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Welcome to my world...

Occasional musings on "life, the universe, and everything" from a fiber junkie.

June 19, 2012

Emerging from the lair...
It's been a while, hasn't it?  It appears my last post was back in March, and though nothing much has changed, much has happened.
Back in May, I had a glorious 8-day vacation in one of my favorite "destination resort" environments - Amtrak trains.  First the Lakeshore Limited to Chicago, then the Southwest Chief to Los Angeles, and the Coast Starlight to Seattle.  Brief pause for one night in a hotel (largely caused by train schedule issues), then the Empire Builder to Chicago, and once again the Lakeshore  Limited back to Syracuse.  Lovely. 
The hotel in Seattle (which shall remain nameless) got quite a lecture from me on checking out, largely concerning their total lack of understanding of what constitutes "handicap accessibility" in a hotel room.  When are designers going to comprehend that a bigger bathroom with grab bars is not all it takes to be accessible?   For example, this allegedly accessible room did not contain a roll-in shower; the shower was inside the bathtub.  How in tarnation is someone in a wheelchair supposed to bathe in there?  The bathroom floor was treacherous when wet - marble is lovely, but it's slippery
Because it's currently "fashionable" to have unholy tall beds, this room was equipped with a king that sat at hip height for me.  That height is going to make it exceptionally difficult for someone to transfer from a wheelchair to the bed.  It's also incredibly hard for someone with short stubby legs and mobility challenges to get into the bed.  Hotel people, if you're going to  insist on those ridiculously high beds, supply a stepstool in the room!
The bed was so incredibly huge that I could barely walk between the foot of it and the desk console in the room - there is absolutely no way that a wheelchair could have gotten through that narrow space, nor could one have gotten alongside the bed to enable the user to transfer to the bed. 
One of the reasons I'm not naming the specific hotel is that these issues are fairly common to most of the supposedly "accessible" hotel rooms I've visited in recent years.  Get it together, folks!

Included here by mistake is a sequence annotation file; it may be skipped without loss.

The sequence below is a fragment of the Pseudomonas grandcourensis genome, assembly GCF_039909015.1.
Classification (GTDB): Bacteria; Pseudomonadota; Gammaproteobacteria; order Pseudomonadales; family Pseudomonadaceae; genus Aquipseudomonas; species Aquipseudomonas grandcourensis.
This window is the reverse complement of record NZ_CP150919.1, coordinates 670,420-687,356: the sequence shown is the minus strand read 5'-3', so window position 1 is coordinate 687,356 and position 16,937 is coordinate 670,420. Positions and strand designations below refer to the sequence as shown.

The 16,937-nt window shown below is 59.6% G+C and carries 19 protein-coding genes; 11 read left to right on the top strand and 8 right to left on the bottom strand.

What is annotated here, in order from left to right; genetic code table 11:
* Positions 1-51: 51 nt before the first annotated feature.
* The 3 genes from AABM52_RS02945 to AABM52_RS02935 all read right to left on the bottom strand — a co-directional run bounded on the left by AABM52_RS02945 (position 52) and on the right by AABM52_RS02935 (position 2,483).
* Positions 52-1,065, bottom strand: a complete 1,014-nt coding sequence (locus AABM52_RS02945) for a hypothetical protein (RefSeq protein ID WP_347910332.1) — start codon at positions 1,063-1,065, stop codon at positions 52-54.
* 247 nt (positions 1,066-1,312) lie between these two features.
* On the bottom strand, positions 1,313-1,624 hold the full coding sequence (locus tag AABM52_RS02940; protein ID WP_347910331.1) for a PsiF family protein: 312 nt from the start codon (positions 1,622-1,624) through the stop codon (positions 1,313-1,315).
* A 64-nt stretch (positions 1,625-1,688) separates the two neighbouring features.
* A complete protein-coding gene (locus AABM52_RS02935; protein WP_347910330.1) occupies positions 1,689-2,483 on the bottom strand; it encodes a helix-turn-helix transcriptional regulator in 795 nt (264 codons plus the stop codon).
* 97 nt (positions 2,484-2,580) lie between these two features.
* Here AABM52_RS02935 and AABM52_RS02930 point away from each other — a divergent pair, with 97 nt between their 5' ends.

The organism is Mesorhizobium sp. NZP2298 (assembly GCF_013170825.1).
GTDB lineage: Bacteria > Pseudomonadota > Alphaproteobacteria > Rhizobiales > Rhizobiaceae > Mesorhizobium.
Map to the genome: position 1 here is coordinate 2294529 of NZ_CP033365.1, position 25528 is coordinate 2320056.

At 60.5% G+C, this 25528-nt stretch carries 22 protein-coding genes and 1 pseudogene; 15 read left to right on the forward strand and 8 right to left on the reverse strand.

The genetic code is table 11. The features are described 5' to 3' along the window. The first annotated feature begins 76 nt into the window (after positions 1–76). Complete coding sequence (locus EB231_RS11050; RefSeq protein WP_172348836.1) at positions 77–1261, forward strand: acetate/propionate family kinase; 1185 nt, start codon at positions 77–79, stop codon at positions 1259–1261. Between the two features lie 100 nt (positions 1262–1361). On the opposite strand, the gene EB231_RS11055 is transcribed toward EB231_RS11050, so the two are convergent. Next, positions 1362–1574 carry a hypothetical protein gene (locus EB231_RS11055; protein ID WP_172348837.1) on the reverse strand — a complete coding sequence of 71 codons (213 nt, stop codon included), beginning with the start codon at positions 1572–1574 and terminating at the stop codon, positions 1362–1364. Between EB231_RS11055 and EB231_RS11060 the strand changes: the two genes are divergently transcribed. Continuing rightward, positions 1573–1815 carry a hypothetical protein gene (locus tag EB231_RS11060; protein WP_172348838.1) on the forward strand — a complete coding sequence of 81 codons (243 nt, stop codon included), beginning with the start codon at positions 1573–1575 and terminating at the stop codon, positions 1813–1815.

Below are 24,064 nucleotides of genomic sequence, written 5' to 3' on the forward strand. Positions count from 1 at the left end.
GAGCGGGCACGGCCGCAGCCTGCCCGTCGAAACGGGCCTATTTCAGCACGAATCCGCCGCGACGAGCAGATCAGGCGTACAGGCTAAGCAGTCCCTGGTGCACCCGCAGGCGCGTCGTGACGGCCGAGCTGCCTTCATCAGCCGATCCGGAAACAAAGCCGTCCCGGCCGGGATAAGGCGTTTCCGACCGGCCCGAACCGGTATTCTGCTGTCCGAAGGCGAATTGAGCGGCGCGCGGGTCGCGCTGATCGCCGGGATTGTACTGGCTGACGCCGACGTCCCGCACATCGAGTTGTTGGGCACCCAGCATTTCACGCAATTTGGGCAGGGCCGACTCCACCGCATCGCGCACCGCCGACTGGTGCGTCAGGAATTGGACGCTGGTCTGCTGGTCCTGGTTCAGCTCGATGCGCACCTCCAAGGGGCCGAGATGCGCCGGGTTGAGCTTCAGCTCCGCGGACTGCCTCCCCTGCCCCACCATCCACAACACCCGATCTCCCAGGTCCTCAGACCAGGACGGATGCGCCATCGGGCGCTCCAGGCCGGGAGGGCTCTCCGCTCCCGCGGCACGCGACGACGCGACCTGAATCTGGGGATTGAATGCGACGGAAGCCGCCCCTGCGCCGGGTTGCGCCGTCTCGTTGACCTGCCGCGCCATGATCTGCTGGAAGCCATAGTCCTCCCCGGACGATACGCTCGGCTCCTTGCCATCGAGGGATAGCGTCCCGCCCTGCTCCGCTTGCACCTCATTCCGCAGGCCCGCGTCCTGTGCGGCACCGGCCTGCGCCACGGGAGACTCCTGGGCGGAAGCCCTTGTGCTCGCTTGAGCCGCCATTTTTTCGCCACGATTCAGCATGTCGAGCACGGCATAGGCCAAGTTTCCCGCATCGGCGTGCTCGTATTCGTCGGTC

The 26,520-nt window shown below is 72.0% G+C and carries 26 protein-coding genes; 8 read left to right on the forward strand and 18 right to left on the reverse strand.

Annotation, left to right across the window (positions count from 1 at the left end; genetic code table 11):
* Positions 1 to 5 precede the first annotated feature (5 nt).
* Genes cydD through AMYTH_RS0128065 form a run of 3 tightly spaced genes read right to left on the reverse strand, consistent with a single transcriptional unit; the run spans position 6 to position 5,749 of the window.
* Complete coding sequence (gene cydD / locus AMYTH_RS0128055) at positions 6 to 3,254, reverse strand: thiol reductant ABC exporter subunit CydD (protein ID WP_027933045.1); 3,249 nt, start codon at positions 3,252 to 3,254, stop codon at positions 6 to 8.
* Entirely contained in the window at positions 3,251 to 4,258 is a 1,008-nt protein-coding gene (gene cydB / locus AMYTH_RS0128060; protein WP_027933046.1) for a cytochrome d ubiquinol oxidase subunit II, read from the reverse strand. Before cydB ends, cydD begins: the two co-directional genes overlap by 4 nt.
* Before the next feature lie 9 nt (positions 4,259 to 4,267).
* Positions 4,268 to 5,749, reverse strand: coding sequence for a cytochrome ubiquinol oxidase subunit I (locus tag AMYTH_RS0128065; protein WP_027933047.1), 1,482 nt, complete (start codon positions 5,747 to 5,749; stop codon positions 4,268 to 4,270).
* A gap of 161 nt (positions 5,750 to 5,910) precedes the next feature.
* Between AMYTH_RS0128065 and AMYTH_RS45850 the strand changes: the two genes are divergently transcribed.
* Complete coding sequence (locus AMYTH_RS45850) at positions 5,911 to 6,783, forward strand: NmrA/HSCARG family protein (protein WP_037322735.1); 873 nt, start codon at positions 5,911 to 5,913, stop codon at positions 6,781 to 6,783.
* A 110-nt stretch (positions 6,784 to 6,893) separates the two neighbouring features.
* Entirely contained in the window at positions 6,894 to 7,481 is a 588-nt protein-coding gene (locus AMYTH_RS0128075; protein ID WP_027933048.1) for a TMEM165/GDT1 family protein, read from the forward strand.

Will I stay in that hotel again?  Maybe, maybe not.
On a much more pleasant note, I've been wallowing in Regency England the past couple  of Monday evenings.  The Ovation network has been airing the BBC production of Pride and Prejudice starring Colin Firth and Jennifer Ehle.  It's a magnificent period piece, my alltime favorite interpretation of Austen's novel.  Unfortunately, this  television watching seems to be rather incompatible with knitting anything more complex than garter stitch . . .
6:03 pm edt

March 12, 2012

The Dangers of New Toys
New toys can indeed be dangerous - to the budget, if nothing else.  In preparation for some travels later this spring, I finally succumbed to the lure of the e-reader.  The gizmo arrived last week, and after charging it up, I've been playing with it off and on.  The idea of carrying only the one gadget (instead of half a suitcase full of paper) is quite appealing. 
Having what Charlotte MacLeod once described as a "two book a day habit," ensuriing an adequate supply of reading material for my travels has been a perennial issue for me.  In case you've never had to pack large numbers of books, you need to know that paper is heavy!   Being able to carry one small, comparatively lightweight gadget that includes the texts of bunches of favorite books just makes sense to me.
The potential problem here is that I have a habit of re-reading favorite books by certain authors, and it would be extremely easy for me to blow a month's rent money on e-texts.  Fortunately (I think), many "classic" texts (i.e., things that are old enough to be out of copyright protection) are available to download for no cost, or for a very low cost. 
What I've downloaded thus far includes Jane Austen's Pride and Prejudice, a compilation of the original Sherlock Holmes stories by Sir Arthur Conan Doyle, Dickens' A Tale of Two Cities, and a collection of P. G. Wodehouse's tales.  These are some of the texts that have been on my "reread shelf" for years, old favorites that give me great pleasure even though I've read each of them an uncounted number of times. 
As time goes on, it's quite likely that additional works by certain authors will be added - especially those authors who are still producing new works.  Since shelf space is getting somewhat crowded at AuntyNin's Place, it'll be nice to be able to read the new releases without having to find a place to store another hunk of paper. 
Babysteps into the modern era . . .
9:17 pm est

February 29, 2012

Calendric Considerations
Here we are again, at a date that only happens once every four years: February 29th.  Call it Leap Day, call it Sadie Hawkins Day*, it's back again. 
And, of course, since we've had the mildest February I can remember in recent years, Mother Nature picked today to dump lake effect snow and generalized ickiness on us.  A few minutes ago, a group of geese flew by, and they're just as confused as everyone else - they were headed east, rather than north.